As they who walk on a long and hard way and are bowed down by fatigue find great relief and strengthening under the cool shade of a leafy tree, so do we find comfort, refreshment, and rejuvenation under the Life-Giving Cross, which our Fathers "planted" on this Sunday. Thus, we are fortified and enabled to continue our Lenten journey with a light step, rested and encouraged.

Or, as before the arrival of the king, his royal standards, trophies, and emblems of victory come in procession and then the king himself appears in a triumphant parade, jubilant and rejoicing in his victory and filling those under him with joy, so does the Feast of the Holy Cross precede the coming of Our King of kings, Jesus Christ. It warns us that He is about to proclaim His victory over death and appear to us the glory of the Resurrection. His Life-Giving Cross is His Royal Scepter, and by venerating it we are filled with joy, rendering Him glory. Therefore, we become ready to welcome Our King, Who shall manifestly triumph over the powers of darkness.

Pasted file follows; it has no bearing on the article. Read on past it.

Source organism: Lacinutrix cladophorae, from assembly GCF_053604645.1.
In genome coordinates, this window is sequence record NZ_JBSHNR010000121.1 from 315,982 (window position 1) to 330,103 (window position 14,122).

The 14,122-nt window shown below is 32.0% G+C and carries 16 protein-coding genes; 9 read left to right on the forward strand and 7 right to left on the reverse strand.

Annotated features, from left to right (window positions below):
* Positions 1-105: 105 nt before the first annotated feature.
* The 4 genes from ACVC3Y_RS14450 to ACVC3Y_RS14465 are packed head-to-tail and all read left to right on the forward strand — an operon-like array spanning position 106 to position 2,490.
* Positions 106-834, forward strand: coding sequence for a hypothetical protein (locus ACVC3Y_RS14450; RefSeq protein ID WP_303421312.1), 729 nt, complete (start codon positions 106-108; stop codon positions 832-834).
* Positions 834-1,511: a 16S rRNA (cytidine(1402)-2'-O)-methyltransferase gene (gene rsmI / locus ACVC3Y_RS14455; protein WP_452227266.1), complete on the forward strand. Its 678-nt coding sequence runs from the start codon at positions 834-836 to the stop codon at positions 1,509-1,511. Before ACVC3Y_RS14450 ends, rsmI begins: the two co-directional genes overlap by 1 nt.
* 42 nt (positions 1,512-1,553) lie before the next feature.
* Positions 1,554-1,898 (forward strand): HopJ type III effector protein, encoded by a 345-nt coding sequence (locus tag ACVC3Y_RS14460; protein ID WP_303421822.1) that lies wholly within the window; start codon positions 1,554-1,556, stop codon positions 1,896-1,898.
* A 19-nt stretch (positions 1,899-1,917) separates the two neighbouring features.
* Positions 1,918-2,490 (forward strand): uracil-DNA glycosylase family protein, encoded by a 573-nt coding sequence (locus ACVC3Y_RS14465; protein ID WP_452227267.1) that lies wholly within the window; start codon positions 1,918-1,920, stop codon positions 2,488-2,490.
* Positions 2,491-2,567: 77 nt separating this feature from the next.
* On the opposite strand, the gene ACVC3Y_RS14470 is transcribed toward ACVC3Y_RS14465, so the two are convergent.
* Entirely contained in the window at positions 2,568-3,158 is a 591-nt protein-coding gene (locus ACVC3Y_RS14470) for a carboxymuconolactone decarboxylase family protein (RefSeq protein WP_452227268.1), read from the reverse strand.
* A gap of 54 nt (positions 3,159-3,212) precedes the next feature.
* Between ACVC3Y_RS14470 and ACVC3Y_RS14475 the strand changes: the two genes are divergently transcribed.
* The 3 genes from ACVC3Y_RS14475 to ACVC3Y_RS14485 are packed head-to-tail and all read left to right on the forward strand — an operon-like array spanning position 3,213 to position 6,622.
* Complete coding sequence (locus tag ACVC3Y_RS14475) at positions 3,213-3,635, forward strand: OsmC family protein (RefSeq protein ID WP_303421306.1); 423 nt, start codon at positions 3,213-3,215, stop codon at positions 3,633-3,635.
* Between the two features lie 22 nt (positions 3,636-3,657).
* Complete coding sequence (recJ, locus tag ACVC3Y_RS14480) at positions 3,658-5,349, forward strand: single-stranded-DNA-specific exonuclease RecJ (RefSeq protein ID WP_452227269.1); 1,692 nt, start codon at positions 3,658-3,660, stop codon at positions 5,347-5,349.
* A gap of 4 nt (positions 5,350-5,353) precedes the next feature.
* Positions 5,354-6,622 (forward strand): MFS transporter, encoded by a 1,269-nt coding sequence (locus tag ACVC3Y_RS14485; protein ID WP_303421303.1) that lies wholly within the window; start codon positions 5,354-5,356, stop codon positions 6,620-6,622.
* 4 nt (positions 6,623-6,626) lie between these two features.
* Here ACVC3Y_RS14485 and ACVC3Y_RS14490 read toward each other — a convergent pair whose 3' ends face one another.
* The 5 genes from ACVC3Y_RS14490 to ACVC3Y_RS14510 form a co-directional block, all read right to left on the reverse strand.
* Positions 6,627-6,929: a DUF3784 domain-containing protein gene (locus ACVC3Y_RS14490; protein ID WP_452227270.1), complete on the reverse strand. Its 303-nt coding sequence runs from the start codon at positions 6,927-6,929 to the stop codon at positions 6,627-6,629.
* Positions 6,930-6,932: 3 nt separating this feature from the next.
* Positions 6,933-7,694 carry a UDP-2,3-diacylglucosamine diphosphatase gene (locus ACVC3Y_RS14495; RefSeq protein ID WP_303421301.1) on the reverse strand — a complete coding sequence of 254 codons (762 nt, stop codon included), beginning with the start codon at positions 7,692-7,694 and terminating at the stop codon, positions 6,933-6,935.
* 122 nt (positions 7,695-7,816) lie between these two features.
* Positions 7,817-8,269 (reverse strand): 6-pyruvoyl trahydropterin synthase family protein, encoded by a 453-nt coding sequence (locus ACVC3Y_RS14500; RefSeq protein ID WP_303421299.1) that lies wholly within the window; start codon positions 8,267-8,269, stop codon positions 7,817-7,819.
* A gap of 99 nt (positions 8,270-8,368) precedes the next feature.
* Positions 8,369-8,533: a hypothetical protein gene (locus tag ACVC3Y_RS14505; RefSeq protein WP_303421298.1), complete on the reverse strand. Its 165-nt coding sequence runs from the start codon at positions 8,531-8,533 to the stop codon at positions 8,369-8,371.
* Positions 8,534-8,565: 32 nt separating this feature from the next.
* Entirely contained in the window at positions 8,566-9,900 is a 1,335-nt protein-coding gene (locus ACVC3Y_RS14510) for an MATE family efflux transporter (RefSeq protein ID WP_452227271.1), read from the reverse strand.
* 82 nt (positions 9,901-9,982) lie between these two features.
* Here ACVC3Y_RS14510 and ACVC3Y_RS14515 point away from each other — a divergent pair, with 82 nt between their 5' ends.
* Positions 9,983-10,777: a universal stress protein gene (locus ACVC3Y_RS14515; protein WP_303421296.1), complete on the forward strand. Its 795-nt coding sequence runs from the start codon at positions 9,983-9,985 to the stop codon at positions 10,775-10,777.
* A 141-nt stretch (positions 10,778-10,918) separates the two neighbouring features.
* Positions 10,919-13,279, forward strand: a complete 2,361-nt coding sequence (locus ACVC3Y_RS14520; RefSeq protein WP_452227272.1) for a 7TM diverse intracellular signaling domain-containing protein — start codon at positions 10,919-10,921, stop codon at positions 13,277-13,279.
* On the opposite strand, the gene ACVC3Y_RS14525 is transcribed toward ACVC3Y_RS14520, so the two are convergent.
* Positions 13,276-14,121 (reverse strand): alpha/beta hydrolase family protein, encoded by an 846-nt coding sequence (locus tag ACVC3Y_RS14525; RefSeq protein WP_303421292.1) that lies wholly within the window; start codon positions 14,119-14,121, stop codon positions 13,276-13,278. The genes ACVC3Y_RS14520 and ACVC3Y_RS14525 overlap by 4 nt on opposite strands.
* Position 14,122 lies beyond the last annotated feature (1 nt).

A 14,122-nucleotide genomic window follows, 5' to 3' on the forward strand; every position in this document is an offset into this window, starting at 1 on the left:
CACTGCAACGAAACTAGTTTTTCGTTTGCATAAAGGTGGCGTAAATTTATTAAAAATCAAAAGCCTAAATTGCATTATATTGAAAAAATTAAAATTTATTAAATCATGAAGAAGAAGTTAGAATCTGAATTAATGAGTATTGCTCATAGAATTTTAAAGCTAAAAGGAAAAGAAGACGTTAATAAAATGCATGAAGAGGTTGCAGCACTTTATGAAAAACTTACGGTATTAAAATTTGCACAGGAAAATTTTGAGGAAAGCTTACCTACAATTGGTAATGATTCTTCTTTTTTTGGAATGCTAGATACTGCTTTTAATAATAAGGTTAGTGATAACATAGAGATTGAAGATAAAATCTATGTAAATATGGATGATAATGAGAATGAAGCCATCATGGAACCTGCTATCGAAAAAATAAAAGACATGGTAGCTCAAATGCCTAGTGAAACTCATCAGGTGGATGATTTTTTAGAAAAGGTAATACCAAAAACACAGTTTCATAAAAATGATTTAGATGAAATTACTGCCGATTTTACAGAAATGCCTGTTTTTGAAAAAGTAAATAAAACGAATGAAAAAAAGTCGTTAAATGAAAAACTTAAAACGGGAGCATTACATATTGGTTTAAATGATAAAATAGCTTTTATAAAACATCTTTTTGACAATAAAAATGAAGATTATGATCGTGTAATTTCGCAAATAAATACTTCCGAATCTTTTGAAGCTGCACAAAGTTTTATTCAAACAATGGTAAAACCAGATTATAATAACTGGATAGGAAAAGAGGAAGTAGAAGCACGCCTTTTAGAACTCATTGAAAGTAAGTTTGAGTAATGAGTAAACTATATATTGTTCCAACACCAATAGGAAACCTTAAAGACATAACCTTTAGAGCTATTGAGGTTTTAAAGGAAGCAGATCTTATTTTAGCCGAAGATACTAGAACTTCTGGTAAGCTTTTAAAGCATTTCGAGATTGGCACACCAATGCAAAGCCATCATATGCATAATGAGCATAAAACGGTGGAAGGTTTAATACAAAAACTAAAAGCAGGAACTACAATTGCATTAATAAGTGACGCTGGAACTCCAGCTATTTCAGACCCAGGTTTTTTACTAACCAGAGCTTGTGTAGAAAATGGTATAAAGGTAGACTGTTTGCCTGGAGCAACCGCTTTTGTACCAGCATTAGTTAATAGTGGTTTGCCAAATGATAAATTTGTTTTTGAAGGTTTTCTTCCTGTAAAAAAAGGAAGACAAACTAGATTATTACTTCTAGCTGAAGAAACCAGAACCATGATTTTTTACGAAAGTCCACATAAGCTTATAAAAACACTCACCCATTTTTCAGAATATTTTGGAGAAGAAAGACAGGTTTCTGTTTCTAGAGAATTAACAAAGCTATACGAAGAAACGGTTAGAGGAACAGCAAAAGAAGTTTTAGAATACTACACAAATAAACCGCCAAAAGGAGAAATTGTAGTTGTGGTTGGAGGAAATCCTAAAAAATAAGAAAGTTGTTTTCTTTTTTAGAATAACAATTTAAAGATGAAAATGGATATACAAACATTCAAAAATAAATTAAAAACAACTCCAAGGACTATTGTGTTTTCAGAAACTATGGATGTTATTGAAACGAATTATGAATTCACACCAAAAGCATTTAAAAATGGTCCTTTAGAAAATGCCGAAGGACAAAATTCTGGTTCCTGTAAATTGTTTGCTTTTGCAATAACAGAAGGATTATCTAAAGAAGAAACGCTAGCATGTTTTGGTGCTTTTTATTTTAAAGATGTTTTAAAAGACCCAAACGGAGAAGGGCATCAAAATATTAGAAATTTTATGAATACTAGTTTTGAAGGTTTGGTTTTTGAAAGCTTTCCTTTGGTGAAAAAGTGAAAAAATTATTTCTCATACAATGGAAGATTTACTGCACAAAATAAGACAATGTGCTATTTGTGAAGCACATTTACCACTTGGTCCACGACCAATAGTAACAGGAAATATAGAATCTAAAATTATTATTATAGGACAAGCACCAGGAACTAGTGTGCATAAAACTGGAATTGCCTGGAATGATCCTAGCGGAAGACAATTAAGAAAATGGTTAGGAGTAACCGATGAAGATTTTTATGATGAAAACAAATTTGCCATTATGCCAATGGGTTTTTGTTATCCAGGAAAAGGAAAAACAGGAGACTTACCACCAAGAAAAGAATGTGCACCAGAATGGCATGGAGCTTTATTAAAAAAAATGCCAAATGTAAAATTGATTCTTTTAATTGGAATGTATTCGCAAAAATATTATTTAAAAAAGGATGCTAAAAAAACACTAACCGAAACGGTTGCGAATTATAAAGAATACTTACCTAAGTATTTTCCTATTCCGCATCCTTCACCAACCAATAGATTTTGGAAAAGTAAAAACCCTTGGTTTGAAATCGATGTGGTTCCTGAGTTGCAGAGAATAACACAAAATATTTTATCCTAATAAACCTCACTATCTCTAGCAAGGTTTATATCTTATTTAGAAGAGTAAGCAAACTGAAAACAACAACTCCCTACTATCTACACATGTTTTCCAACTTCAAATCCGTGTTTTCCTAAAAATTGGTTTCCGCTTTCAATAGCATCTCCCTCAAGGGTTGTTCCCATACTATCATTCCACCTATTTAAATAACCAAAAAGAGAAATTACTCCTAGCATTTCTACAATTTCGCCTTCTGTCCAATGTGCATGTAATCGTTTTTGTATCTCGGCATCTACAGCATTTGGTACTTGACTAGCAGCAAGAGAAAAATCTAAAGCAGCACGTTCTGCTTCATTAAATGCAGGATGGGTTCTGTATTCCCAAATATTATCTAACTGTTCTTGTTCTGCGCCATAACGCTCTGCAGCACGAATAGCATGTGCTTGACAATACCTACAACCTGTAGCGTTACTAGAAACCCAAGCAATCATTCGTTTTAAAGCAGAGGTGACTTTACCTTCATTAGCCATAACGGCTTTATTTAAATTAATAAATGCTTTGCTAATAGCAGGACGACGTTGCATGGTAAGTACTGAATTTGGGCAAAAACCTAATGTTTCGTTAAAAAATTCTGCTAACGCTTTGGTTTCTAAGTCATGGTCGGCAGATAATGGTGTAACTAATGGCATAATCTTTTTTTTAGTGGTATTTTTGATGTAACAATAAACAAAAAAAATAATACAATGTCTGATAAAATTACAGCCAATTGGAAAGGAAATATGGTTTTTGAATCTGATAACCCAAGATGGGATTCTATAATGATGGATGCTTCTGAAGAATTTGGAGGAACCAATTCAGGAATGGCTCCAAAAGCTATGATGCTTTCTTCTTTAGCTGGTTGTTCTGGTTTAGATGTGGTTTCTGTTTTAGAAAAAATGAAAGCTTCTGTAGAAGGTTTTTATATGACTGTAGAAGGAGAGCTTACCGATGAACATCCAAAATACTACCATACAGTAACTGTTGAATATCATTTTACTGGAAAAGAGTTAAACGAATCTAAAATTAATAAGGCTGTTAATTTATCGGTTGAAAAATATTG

The present feast has been placed in the middle of Holy and Great Lent for another reason. The Fast can be likened to the spring of Marah whose waters the children of Israel encountered in the wilderness. This water was undrinkable due to its bitterness but became sweet when the Holy Prophet Moses dipped the wood into its depth. Likewise, the Wood of the Cross sweetens the days of the Fast, which are bitter and often grievous because of our tears. Yet Christ comforts us during our course through the desert of the Fast, guiding and leading us by His Divine hand to the spiritual Jerusalem on high by the power of His Resurrection.

Moreover, as the Holy Cross is called the Tree of Life, it is placed in the middle of the Fast, as the ancient tree of life was placed in the middle of the Garden of Eden. By this, our Holy Fathers wished to remind us of Adam's gluttony as well as the fact that through this Tree has condemnation been abolished. Therefore, if we bind ourselves to the Holy Cross, we shall never encounter death but shall inherit life eternal.